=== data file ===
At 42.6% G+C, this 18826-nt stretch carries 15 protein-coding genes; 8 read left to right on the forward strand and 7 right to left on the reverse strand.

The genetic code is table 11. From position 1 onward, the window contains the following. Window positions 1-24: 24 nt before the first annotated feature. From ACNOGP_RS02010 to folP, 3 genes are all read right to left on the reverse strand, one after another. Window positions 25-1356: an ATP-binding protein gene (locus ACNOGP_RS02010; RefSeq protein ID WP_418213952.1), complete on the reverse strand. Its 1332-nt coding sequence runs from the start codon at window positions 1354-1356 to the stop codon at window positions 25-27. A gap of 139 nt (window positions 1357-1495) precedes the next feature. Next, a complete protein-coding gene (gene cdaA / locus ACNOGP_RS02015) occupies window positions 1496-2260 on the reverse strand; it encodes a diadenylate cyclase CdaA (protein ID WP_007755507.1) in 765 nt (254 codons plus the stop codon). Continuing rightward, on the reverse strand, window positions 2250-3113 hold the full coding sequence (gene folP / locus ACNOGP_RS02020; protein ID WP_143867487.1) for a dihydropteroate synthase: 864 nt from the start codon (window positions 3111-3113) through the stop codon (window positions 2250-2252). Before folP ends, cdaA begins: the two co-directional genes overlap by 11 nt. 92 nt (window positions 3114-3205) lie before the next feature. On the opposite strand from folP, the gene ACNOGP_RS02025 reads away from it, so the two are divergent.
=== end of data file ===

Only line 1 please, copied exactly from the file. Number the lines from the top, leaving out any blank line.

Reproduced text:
At 42.6% G+C, this 18826-nt stretch carries 15 protein-coding genes; 8 read left to right on the forward strand and 7 right to left on the reverse strand.